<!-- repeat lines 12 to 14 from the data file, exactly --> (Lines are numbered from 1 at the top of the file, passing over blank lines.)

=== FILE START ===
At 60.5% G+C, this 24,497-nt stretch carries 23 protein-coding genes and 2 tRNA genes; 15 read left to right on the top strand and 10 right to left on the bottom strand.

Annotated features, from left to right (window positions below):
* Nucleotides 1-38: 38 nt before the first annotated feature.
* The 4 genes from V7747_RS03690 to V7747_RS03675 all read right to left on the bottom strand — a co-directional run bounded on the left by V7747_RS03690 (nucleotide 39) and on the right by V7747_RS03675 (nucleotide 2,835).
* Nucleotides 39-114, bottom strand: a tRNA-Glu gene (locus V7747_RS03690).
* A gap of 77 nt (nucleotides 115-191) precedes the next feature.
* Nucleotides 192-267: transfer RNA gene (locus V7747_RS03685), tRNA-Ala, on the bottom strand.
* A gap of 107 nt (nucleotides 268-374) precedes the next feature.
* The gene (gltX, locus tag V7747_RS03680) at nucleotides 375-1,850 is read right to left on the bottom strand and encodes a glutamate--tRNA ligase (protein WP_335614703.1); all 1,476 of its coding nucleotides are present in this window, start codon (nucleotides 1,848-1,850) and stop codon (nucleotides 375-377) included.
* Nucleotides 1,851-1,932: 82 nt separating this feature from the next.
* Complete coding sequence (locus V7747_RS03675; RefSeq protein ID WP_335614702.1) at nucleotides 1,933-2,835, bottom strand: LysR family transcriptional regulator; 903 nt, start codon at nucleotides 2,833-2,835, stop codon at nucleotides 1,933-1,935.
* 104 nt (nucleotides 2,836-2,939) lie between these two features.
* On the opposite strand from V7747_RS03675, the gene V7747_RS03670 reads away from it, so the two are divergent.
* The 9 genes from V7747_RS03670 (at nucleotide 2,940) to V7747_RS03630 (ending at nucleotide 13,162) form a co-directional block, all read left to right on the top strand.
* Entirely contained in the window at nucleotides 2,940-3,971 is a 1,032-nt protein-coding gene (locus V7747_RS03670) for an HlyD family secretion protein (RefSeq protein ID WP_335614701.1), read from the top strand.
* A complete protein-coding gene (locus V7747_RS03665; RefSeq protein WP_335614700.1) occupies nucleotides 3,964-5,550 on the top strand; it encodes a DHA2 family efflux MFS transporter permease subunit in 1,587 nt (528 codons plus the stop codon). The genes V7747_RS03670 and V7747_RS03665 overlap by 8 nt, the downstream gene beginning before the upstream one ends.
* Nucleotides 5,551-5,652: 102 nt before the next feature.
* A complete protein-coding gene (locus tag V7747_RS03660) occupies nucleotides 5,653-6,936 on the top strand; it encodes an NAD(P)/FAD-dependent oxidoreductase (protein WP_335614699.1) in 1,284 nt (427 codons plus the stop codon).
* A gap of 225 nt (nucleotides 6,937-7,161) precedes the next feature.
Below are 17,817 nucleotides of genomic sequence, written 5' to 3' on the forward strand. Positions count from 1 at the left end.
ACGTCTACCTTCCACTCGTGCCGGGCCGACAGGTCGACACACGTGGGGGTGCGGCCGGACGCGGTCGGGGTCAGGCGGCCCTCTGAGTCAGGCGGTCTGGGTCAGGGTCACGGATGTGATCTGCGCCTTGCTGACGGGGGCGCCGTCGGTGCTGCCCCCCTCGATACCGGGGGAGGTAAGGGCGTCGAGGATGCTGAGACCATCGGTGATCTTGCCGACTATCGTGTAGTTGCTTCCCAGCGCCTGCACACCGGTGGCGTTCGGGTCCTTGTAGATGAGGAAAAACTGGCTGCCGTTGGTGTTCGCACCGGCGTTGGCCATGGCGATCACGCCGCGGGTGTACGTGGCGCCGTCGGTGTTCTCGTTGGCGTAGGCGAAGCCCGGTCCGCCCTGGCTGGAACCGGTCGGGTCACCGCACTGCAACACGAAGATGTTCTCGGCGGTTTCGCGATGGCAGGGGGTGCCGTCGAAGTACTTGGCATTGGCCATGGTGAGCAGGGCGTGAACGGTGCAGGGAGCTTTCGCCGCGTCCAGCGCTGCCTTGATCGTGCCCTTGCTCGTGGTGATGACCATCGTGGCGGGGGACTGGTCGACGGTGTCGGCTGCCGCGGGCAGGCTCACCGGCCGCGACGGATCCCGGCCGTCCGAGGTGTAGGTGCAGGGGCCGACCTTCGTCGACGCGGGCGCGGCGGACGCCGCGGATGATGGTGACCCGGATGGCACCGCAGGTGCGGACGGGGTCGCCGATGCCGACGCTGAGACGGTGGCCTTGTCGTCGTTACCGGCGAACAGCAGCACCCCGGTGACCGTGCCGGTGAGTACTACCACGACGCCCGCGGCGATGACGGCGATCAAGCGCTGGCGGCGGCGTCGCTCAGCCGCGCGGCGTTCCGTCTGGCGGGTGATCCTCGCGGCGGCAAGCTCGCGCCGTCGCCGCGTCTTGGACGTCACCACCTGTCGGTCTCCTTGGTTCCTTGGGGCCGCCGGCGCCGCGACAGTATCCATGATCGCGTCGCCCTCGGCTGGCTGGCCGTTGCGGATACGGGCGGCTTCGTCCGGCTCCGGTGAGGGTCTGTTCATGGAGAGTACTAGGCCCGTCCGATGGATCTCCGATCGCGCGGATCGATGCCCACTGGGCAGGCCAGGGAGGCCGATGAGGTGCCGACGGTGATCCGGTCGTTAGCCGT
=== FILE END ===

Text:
* 104 nt (nucleotides 2,836-2,939) lie between these two features.
* On the opposite strand from V7747_RS03675, the gene V7747_RS03670 reads away from it, so the two are divergent.
* The 9 genes from V7747_RS03670 (at nucleotide 2,940) to V7747_RS03630 (ending at nucleotide 13,162) form a co-directional block, all read left to right on the top strand.